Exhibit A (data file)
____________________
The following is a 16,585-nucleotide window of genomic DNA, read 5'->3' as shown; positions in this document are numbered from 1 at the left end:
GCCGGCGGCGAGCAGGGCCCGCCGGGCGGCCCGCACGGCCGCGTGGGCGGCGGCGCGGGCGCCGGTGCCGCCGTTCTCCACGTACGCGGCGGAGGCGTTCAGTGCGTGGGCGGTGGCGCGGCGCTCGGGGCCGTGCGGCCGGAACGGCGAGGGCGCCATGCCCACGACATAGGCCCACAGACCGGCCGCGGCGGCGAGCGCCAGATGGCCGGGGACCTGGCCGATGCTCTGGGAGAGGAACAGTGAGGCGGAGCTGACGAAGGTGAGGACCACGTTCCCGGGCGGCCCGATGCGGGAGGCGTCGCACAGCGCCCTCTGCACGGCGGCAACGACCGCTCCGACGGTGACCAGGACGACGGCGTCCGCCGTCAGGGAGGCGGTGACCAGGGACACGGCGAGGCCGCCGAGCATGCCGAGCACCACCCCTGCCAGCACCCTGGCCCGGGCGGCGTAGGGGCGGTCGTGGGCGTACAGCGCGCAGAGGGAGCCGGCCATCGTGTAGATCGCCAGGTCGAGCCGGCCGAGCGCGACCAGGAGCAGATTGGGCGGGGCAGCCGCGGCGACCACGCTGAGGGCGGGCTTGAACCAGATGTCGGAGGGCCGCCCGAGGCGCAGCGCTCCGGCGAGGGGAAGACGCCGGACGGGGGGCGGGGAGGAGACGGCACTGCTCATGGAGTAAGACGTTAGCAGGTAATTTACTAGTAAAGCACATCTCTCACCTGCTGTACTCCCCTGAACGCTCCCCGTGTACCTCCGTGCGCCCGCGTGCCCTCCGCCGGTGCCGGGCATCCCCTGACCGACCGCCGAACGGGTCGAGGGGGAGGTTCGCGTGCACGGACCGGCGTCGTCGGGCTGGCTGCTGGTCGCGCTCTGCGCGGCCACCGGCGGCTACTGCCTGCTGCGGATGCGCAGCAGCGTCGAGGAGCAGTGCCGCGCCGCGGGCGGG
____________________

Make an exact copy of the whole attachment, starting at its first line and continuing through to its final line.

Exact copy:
The following is a 16,585-nucleotide window of genomic DNA, read 5'->3' as shown; positions in this document are numbered from 1 at the left end:
GCCGGCGGCGAGCAGGGCCCGCCGGGCGGCCCGCACGGCCGCGTGGGCGGCGGCGCGGGCGCCGGTGCCGCCGTTCTCCACGTACGCGGCGGAGGCGTTCAGTGCGTGGGCGGTGGCGCGGCGCTCGGGGCCGTGCGGCCGGAACGGCGAGGGCGCCATGCCCACGACATAGGCCCACAGACCGGCCGCGGCGGCGAGCGCCAGATGGCCGGGGACCTGGCCGATGCTCTGGGAGAGGAACAGTGAGGCGGAGCTGACGAAGGTGAGGACCACGTTCCCGGGCGGCCCGATGCGGGAGGCGTCGCACAGCGCCCTCTGCACGGCGGCAACGACCGCTCCGACGGTGACCAGGACGACGGCGTCCGCCGTCAGGGAGGCGGTGACCAGGGACACGGCGAGGCCGCCGAGCATGCCGAGCACCACCCCTGCCAGCACCCTGGCCCGGGCGGCGTAGGGGCGGTCGTGGGCGTACAGCGCGCAGAGGGAGCCGGCCATCGTGTAGATCGCCAGGTCGAGCCGGCCGAGCGCGACCAGGAGCAGATTGGGCGGGGCAGCCGCGGCGACCACGCTGAGGGCGGGCTTGAACCAGATGTCGGAGGGCCGCCCGAGGCGCAGCGCTCCGGCGAGGGGAAGACGCCGGACGGGGGGCGGGGAGGAGACGGCACTGCTCATGGAGTAAGACGTTAGCAGGTAATTTACTAGTAAAGCACATCTCTCACCTGCTGTACTCCCCTGAACGCTCCCCGTGTACCTCCGTGCGCCCGCGTGCCCTCCGCCGGTGCCGGGCATCCCCTGACCGACCGCCGAACGGGTCGAGGGGGAGGTTCGCGTGCACGGACCGGCGTCGTCGGGCTGGCTGCTGGTCGCGCTCTGCGCGGCCACCGGCGGCTACTGCCTGCTGCGGATGCGCAGCAGCGTCGAGGAGCAGTGCCGCGCCGCGGGCGGG